The job was as dull as I expected, but I was stunned to discover how benign the workplace turned out to be. My supervisor was friendly, decent, and treated me as an equal. Wal-Mart allowed a liberal dress code. The company explained precisely what it expected from its employees, and adhered to this policy in every detail. I was unfailingly reminded to take paid rest breaks, and was also encouraged to take fully paid time, whenever I felt like it, to study topics such as job safety and customer relations via a series of well-produced interactive courses on computers in a room at the back of the store. Each successfully completed course added an increment to my hourly wage, a policy which Barbara Ehrenreich somehow forgot to mention in her book.

Interesting, but the kicker for me was this snippet (emphasis mine):
My standard equipment included a handheld bar-code scanner which revealed the in-store stock and nearest warehouse stock of every item on the shelves, and its profit margin. At the branch where I worked, all the lowest-level employees were allowed this information and were encouraged to make individual decisions about inventory. One of the secrets to Wal-Mart’s success is that it delegates many judgment calls to the sales-floor level, where employees know first-hand what sells, what doesn’t, and (most important) what customers are asking for.
In how many ways can I count the awesome?

First, educating employees on the margin made on each product is awesome. 

At a higher level though, is this not indicative of how they really treat employees? The trust and empower them. They may underpay, but this is a function of supply and demand. If you get past that, if they were really the abusive people-eating machine that people made them out to be, they wouldn't be someone that trusts and empowers employees to make decisions.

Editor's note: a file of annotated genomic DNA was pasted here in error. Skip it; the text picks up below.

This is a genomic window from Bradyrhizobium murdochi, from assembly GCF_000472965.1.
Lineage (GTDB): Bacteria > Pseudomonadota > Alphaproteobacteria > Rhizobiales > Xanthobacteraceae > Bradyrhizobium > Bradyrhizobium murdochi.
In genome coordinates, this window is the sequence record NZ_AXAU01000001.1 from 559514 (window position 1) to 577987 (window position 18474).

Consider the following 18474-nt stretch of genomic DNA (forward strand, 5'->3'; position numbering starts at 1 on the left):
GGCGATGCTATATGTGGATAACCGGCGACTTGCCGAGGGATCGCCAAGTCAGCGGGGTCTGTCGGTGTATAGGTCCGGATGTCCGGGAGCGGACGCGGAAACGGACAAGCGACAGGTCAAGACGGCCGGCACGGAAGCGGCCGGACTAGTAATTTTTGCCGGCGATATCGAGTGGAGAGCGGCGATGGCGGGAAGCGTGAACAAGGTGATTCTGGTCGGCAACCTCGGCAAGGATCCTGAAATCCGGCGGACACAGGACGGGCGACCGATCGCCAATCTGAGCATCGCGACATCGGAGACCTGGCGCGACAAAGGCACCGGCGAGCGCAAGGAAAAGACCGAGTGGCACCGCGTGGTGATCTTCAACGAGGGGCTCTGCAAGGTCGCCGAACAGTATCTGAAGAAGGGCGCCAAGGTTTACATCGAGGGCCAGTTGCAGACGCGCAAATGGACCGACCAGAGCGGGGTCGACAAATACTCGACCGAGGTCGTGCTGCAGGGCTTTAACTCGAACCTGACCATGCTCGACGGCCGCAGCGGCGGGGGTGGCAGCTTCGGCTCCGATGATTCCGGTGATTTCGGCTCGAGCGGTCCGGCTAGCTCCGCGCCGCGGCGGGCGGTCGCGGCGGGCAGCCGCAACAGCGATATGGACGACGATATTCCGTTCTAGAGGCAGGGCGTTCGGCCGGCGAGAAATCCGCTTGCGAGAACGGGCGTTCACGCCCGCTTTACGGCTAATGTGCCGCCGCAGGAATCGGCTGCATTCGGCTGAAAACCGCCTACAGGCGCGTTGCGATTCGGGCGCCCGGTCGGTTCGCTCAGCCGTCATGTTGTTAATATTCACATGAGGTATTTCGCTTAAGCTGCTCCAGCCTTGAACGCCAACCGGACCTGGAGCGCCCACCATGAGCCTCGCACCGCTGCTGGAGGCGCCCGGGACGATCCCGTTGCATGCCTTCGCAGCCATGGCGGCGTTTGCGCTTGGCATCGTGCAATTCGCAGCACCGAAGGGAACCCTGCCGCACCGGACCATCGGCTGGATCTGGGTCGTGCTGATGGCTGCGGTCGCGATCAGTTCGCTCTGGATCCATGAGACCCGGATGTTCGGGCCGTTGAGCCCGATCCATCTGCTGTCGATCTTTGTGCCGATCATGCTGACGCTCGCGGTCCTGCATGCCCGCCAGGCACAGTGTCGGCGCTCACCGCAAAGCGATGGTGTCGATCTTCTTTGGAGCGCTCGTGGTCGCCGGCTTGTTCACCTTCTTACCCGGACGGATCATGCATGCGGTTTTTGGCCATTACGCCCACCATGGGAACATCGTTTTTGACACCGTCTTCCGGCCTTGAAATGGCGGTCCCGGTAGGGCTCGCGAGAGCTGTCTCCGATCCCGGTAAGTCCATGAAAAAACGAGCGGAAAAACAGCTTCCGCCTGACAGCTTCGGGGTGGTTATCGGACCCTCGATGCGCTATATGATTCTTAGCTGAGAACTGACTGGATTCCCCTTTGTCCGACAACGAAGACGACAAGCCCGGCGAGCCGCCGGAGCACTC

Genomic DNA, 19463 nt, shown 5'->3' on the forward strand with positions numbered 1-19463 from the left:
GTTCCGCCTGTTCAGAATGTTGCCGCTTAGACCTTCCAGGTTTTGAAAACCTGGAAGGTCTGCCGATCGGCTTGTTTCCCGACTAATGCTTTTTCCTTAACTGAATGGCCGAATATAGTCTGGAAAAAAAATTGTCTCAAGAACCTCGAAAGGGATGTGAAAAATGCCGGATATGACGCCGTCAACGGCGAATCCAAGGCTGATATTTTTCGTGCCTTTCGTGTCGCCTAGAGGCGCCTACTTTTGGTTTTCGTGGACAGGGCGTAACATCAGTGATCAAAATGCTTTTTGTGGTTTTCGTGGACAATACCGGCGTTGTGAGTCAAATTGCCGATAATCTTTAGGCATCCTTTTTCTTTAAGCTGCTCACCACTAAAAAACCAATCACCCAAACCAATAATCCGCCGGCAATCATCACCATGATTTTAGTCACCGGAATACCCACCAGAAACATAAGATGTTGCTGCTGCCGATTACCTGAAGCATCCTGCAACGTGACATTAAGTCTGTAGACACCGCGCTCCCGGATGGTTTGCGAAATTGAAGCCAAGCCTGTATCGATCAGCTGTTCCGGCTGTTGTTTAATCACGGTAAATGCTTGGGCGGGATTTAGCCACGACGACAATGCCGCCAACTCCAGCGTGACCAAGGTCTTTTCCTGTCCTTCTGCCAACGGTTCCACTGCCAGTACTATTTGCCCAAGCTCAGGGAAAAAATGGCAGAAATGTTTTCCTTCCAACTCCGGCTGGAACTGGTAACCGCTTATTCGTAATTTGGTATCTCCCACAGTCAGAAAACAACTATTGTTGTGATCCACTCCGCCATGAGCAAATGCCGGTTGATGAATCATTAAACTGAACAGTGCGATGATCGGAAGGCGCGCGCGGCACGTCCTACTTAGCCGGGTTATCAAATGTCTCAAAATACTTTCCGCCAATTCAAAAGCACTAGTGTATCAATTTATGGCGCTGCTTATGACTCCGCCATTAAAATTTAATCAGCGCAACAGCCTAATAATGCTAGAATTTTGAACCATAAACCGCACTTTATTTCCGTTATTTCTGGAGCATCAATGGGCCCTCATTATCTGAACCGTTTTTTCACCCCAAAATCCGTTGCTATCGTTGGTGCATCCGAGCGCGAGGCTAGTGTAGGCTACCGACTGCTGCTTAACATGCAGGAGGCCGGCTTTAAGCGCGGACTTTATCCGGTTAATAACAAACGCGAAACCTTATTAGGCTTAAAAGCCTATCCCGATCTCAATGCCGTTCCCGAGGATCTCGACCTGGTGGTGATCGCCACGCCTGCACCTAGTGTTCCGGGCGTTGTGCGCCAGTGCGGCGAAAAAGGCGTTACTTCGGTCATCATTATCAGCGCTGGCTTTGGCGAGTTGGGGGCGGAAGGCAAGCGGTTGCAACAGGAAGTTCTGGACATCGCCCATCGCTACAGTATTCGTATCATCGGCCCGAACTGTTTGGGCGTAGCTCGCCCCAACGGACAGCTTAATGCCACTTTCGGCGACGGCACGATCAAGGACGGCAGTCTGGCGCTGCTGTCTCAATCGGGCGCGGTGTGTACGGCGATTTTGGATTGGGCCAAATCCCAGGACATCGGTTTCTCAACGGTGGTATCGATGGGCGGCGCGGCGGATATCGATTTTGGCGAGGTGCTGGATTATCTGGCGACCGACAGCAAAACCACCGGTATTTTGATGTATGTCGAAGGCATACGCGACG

Jason Della Rocca leaves IGDA

Jason Della Rocca announced that he's stepping down as Director of the IGDA.

Whenever high-visibility industry people step down from a long time role, there's a tendency to look at them as irreplaceable, and that the company/organization will suffer for their loss. This is almost always patently false. People get replaced and organizations move on.

This is one of the rare cases where I think it's true. Jason is a force of nature and huge part of what's made the IGDA what it is. He oversaw it's separation from CMP, it's transition to a non-profit organization, and was a big part of it's growth, strong ties to the industry, government and academia, and more. I have no doubt the IGDA will find a way to move on, but man, those are big shoes to fill.

Back at Matrox, Jason was my first employee. He went on to run developer relations there after I left. It was in that role that I think he first got a hint that his strength in connecting and connecting with  people was something that could really take him places. I've often joked that Jason personally knows just about every individual in this industry. That's an exageration but not far from it. Among those many people are many industry recruiters, and I'm sure a few will be reaching out to him soon (though it sounds like he's got some ideas about what he's doing next).

Best of luck Jason. Can't wait to see what's next. I'm sure it will be awesome.